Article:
So we have come to the end of our hour. I cannot thank you enough, Harold, and all the work that you've done at ILR and in Washington. And then Alexia, for being our resident expert and claim guru running the operation for us, it's a lot of lawyers that report up to you, and it's a big job. So we're really appreciative and thankful to have you at the helm and have you with us today. So thank you guys again and hope to have you back in the future.
Text, Upcoming Webinars: July 20 -- Wildfire Mitigation: Cutting-Edge Insights, Tech and Research. July 27 -- On the Front Lines of the Pandemic with CVS Health (registered trademark) President and CEO Karen S. Lynch. Register: Travelers institute dot org. Note that registration for the July webinars will open soon.
I also want to talk to my audience about our upcoming programming. We have two fantastic webinars in July. So the first will be July 20 on wildfire mitigation, and so talking about what's going on in Colorado and California and Canada with regard to wildfire and new technologies that we're seeing out there to mitigate some of the wildfire extreme weather we've seen. And then a really special guest is joining me on July 27.
I'm going to have a conversation with the CEO of CVS Health. Karen Lynch has been running that company for many years now. And it's a Fortune 5 company, one of the top women in the Fortune 100 as a CEO.
And she's going to talk about how they went through the pandemic. They've become more of a health care company than just a pharmacy around the corner. And so we're going to hear from Karen Lynch on July 27. We'll be sending out those invites very shortly.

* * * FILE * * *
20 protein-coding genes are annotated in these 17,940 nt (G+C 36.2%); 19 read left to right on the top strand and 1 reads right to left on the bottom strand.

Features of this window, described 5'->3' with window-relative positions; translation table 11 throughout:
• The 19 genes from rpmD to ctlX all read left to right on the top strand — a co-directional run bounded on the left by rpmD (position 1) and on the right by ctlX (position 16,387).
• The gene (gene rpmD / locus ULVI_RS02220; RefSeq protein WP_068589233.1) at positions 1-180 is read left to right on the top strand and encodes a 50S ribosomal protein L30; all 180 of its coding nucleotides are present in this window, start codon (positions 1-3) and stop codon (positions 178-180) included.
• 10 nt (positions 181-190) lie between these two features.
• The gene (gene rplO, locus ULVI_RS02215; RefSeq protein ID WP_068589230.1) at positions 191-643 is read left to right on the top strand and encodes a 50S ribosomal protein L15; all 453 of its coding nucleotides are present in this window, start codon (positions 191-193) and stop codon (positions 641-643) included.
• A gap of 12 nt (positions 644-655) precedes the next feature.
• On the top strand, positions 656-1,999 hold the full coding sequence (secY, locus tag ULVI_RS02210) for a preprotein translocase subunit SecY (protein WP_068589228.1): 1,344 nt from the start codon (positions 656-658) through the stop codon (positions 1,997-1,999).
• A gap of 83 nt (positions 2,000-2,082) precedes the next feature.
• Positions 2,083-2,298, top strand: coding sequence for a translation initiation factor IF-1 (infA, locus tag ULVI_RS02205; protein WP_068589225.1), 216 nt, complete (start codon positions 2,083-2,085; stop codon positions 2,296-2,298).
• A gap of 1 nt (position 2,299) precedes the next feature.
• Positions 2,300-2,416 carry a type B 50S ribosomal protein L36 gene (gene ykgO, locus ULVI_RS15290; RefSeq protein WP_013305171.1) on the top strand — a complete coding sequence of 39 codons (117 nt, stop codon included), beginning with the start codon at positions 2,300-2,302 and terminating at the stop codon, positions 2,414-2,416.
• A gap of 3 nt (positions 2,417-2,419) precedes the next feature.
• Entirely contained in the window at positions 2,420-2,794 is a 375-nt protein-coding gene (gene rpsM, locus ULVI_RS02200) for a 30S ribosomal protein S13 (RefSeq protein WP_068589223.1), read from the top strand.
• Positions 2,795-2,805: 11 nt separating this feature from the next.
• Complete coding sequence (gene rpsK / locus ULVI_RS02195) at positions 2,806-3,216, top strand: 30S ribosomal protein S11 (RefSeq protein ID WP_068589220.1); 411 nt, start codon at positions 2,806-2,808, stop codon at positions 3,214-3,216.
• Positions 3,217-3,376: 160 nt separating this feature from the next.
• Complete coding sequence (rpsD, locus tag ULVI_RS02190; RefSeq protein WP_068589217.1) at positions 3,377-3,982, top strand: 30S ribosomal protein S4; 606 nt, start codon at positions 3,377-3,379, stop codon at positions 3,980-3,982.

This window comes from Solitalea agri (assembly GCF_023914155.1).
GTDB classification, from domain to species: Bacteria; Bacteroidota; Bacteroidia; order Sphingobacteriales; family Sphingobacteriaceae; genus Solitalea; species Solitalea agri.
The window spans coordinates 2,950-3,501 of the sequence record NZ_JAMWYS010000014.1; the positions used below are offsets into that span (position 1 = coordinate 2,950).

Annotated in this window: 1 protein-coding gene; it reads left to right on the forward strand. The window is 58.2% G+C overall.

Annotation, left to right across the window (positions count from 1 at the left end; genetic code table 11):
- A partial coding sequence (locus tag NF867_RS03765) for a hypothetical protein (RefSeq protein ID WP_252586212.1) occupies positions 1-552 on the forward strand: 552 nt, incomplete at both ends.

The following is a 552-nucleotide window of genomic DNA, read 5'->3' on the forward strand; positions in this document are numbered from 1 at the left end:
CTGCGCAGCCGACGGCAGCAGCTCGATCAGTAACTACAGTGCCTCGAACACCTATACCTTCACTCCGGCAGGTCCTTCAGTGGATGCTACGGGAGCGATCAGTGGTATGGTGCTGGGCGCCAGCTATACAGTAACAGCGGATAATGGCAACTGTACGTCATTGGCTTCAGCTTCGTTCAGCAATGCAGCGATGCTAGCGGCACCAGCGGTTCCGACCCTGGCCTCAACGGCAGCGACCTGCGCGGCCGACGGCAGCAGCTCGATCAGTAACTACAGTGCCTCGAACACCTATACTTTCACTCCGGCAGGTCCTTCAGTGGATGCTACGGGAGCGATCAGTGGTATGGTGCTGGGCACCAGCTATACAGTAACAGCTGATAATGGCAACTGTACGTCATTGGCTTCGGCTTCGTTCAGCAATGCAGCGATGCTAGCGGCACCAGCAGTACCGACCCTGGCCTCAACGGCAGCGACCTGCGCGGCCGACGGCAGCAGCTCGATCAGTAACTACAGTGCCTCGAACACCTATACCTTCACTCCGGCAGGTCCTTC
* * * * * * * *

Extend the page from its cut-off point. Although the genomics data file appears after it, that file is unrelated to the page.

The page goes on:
Text, Watch Replays: Travelers institute dot org. Logo, LinkedIn. Connect: Joan Kois Woodward. Take Our Survey: Link in chat. #Wednesdays with Woodward.
So I also invite you to connect with me on LinkedIn. I'm very active on LinkedIn. I post our invitations. I post lots of replays and other thoughts we have from our Travelers senior executives. So please connect with me on LinkedIn. It's right there on the website there.
And if you haven't already, take a minute to fill out our survey, what did you like about today's program and maybe some other ideas for us to have different guests and different topics. We read every single comment you put in the survey, so please do help us out. What do you want to see in the fall programming?
And by the way, we're taking August off, and we think you should too. So after our two webinars in July, we will be back in September with a really blockbuster lineup for insurance and non-insurance-related content for you. Thank you again to my wonderful speakers, Harold and Alexia. And have a great Fourth of July weekend, my friends. And we'll see you back here later in July. Thank you.
Text, Travelers Institute. Logo, Travelers. Travelers institute dot org.
President, Institute for Legal Reform and Chief Legal Officer and Executive Vice President for the U.S. Chamber of Commerce